Donald Trump thinks he was made Michigan’s Man of the Year but that’s not a real award
We don’t know if anyone still believes anything Donald Trump says, but if they do, this clip should give them pause for thought.
Trump begins his speech at a Ford plant by boasting about winning the "man of the year" award in Michigan. There's just one problem — he totally made it up. There is no such award. https://t.co/yhgNkparlk pic.twitter.com/d6n9YrqgpQ
— Aaron Rupar (@atrupar) May 21, 2020
Trump certainly wouldn’t be Michigan’s Man of the Year right now, even if it existed, after threatening to pull state funding because officials sent out postal ballots for upcoming elections.
The President – of course – wants residents to risk catching Covid-19 by voting in person.
Here are a couple of reactions to the ridiculous claim.
In Season 3 Episode 24 of The Simpsons, Homer wins a fake award for Outstanding Achievement in the Field of Excellence.
Trump is Homer Simpson. https://t.co/e8d2cPCA0Y
— The Hoarse Whisperer (@HoarseWisperer) May 21, 2020
Breaking: Babbling, bloated, mango-hued, crazy person enters Ford plant and tells bizarre tale of winning an award that doesn't even exist. https://t.co/tLOQSp5ixd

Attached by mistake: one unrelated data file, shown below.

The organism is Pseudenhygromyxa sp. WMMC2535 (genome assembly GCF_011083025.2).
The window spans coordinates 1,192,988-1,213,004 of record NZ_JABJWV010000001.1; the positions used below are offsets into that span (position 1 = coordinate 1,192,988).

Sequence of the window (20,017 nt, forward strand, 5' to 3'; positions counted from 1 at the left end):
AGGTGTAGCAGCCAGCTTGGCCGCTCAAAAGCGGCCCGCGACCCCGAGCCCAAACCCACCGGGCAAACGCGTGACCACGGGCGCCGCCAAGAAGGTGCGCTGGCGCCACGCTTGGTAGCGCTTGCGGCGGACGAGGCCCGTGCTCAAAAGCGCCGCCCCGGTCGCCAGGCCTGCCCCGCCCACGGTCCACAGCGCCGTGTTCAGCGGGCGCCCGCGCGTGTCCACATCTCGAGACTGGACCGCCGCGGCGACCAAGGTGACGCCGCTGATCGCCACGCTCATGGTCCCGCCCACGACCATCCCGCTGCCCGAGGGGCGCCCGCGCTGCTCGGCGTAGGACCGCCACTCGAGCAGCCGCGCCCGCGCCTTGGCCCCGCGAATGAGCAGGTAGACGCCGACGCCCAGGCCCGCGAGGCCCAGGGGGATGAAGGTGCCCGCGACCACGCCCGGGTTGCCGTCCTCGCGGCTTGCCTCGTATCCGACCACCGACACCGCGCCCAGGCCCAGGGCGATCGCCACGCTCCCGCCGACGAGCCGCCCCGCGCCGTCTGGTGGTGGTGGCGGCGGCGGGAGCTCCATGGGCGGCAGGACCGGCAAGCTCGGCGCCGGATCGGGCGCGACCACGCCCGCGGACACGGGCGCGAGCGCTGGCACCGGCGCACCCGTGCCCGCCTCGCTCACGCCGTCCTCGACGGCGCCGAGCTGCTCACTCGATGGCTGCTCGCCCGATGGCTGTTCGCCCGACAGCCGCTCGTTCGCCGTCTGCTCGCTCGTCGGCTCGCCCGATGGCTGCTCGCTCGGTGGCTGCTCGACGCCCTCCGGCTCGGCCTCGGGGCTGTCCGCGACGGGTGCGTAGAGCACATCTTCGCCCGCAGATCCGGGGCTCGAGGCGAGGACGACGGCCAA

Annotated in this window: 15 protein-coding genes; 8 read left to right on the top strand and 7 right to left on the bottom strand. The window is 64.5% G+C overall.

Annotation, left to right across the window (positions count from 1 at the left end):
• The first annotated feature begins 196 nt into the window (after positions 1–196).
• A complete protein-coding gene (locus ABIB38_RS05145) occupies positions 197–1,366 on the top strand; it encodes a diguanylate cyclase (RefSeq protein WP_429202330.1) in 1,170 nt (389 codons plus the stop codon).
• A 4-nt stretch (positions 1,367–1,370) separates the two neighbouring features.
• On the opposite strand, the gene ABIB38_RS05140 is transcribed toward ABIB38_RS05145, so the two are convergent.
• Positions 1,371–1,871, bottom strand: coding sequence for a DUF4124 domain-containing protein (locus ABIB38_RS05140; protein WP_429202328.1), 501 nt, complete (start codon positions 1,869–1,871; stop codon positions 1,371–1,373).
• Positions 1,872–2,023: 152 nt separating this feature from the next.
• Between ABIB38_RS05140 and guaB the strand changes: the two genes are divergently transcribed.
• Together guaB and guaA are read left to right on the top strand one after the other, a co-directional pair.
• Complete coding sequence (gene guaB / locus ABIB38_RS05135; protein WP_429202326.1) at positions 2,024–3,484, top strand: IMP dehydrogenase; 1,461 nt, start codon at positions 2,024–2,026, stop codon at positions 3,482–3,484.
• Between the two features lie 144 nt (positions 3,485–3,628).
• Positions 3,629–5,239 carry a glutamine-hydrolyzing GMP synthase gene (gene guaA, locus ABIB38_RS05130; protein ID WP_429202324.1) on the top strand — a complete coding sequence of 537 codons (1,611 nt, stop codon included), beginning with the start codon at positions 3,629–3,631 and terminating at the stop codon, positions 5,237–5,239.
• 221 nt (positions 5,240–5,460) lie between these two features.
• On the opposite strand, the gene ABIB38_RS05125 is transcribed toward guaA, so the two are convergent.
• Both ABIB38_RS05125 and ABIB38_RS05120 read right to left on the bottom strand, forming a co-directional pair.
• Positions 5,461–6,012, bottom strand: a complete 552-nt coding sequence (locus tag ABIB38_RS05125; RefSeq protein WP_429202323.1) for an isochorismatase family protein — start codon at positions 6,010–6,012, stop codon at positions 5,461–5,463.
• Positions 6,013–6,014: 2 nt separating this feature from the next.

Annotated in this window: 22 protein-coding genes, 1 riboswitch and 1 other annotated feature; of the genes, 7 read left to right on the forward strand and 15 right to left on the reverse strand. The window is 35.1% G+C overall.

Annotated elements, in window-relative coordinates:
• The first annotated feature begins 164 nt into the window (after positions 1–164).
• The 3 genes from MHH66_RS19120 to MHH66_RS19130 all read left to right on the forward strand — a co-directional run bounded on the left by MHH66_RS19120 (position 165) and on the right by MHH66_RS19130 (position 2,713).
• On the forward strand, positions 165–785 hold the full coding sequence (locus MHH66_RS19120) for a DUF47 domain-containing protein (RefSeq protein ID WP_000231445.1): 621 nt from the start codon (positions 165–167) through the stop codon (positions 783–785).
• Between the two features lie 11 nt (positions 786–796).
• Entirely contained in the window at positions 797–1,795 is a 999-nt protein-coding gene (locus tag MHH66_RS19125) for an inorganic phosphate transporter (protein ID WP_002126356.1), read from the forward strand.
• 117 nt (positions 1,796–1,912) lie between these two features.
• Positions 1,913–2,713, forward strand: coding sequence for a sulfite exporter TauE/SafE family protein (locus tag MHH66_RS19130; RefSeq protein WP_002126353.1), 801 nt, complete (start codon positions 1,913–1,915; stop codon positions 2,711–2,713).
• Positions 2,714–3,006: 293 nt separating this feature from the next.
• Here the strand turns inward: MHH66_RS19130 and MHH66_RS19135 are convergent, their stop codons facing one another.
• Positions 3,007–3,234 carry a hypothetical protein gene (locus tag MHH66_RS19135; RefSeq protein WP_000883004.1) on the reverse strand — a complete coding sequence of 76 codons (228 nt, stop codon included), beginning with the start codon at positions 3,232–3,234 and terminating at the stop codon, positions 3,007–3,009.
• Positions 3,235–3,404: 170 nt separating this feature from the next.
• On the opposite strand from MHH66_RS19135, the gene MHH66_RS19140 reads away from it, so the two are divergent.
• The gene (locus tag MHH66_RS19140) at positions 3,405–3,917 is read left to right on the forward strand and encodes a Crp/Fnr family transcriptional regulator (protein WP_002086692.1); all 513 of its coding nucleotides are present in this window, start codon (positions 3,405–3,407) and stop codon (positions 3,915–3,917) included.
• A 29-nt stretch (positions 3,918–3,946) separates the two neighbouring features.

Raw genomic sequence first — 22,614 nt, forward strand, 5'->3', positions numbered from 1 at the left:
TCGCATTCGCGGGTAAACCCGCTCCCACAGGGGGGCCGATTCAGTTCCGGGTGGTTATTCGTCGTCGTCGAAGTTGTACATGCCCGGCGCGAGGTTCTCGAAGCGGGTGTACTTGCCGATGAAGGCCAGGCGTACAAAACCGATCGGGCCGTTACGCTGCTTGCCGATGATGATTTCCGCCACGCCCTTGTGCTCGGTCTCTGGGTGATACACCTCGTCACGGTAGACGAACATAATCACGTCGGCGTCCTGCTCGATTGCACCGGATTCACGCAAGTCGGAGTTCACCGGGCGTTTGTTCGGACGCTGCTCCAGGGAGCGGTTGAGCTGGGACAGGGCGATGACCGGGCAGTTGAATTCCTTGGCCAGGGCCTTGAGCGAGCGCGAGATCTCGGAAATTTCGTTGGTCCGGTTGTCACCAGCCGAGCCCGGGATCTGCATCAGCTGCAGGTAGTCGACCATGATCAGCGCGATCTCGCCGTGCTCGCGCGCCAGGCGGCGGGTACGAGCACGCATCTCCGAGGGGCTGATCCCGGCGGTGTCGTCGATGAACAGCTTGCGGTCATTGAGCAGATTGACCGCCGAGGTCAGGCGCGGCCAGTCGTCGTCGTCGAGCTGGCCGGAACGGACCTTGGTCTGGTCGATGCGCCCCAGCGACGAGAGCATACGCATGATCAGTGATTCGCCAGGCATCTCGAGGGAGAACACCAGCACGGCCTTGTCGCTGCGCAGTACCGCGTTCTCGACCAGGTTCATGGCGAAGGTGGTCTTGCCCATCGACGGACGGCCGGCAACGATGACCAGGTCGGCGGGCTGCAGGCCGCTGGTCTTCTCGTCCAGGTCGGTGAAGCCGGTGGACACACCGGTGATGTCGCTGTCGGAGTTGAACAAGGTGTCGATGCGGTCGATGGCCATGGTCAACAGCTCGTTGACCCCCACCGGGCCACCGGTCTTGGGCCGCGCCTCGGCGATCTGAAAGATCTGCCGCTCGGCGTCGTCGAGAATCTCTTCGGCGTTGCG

— Bob Geiger (@GeigerNews) May 21, 2020
However, there was a possible explanation for Trump initially believing he was Michigan’s Man of the Year.
CNN reporter Daniel Dale spoke to the former Republican Representative of Michigan, Dave Trott.
Here's my old fact check about "Man of the Year in Michigan." Former GOP Rep. Dave Trott called me up to solve the mystery of what Trump is probably talking about: a 2013 dinner where he wasn't named Man of the Year in Michigan. https://t.co/rnJqbwHMzn https://t.co/7lCk51AruA
— Daniel Dale (@ddale8) May 20, 2020
This is what Trott recalled.
At a 2013 Lincoln Day dinner, Trump made a speech in which he thanked the congressman for the Man of the Year Award.
Although he knew there hadn’t been an award, Trott didn’t want to embarrass the guest so he just said “Great speech.”
After thinking about how the misunderstanding might have happened, he could only conclude that the courtesy gifts Trump had been given at the dinner – “a statuette of Abraham Lincoln, a framed copy of Lincoln’s Gettysburg Address and a tie” had been mistaken for an award. Obviously.
Since he’s had seven years to double check his own story, it’s difficult not to come to a less generous conclusion than it being a misunderstanding.
I’m starting to suspect that the president of the United States may be a liar. https://t.co/cO3tC28v1W
— Molly Jong-Fast🏡 (@MollyJongFast) May 21, 2020